The reversal of anticoagulation in clinical practice

Sally Thomas, Michael Makris
Clinical Medicine: Journal of the Royal College of Physicians of London 2018, 18 (4): 314-319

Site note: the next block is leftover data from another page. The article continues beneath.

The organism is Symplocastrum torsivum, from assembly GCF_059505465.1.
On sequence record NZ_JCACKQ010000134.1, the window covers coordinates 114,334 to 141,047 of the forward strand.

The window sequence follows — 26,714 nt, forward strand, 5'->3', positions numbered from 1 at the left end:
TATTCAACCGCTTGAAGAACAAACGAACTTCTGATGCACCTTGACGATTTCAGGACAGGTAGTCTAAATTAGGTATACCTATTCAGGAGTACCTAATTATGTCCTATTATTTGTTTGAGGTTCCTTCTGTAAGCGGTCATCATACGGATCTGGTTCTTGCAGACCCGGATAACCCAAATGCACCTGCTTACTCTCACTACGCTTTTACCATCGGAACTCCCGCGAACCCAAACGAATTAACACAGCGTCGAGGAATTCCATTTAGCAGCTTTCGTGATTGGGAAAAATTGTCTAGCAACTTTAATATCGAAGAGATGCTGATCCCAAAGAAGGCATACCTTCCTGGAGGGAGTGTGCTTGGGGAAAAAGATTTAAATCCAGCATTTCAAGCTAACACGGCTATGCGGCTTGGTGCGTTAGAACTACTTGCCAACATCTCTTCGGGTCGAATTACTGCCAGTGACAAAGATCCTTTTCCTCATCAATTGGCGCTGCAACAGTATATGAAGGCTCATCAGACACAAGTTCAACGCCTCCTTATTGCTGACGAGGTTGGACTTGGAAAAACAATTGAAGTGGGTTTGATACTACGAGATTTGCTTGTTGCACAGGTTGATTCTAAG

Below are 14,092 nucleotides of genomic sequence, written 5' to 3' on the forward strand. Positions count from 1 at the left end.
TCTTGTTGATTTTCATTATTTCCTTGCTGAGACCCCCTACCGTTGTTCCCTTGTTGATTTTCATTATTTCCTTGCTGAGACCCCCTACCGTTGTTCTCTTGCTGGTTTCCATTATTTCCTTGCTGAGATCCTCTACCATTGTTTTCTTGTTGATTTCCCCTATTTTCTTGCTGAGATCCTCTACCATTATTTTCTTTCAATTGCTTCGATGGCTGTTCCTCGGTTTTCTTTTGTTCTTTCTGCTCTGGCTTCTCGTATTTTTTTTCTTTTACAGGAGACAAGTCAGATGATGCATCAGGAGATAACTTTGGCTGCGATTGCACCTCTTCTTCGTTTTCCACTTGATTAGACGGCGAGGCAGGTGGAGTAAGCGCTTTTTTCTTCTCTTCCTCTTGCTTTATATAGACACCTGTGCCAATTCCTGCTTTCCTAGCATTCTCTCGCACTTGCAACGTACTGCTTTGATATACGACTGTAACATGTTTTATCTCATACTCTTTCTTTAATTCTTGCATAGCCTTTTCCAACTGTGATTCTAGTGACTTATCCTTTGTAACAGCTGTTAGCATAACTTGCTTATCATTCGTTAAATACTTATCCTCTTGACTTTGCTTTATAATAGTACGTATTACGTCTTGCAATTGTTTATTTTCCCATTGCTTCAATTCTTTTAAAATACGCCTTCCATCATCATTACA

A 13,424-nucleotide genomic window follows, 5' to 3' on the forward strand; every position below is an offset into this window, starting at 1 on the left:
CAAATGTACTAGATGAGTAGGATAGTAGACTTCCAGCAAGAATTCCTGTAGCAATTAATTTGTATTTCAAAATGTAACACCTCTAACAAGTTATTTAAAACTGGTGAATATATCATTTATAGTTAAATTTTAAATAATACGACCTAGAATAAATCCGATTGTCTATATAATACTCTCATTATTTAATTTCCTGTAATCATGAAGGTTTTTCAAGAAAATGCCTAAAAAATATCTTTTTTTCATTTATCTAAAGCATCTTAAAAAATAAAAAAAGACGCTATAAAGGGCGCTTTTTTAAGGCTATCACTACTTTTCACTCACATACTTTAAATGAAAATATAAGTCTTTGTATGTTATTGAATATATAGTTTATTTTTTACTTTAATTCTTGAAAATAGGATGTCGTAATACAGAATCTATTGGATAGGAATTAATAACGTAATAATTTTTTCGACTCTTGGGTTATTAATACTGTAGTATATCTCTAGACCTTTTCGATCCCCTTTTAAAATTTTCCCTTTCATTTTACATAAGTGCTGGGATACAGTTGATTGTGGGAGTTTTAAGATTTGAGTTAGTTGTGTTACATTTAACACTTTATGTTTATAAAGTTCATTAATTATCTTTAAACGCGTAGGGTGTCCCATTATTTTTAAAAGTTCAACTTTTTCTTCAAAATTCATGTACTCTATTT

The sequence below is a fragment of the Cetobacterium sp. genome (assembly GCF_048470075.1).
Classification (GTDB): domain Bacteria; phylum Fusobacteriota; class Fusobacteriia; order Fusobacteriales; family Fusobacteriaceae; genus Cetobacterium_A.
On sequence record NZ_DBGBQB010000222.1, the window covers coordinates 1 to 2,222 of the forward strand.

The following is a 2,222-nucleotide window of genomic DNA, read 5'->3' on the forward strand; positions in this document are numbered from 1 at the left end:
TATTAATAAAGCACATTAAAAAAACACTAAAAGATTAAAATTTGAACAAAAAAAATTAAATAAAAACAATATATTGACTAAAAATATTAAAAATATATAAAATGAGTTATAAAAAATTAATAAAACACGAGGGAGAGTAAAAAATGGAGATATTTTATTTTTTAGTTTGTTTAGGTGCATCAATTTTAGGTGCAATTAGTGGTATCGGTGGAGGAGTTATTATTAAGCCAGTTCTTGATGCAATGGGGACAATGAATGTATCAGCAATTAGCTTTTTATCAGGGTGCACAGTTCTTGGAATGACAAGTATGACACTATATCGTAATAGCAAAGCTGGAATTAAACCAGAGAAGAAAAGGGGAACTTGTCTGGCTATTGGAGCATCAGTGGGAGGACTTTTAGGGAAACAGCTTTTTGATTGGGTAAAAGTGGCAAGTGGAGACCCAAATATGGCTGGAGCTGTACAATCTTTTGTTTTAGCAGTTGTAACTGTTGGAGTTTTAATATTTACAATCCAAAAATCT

Widespread use of anticoagulant drugs for treatment and -prevention of thromboembolic events means it is common to encounter patients requiring reversal of anticoagulation for management of bleeding or invasive procedures. While supportive and general measures apply for patients on all agents, recent diversification in the number of licensed agents makes an understanding of drug-specific reversal strategies essential. Recognising effects upon, and limitations of, laboratory measures of coagulation also plays an important role. An understanding of reversal strategies alone is insufficient to competently care for patients who may require anticoagulation reversal. It is also necessary to reduce the need for reversal through correct prescribing and by employing appropriate periprocedural bridging strategies for elective and semi-elective procedures. Finally, consideration of whether and when to reintroduce an anticoagulant drug following reversal is important not only to balance bleeding and thrombotic risks for individual patients but also for timely management of discharge.

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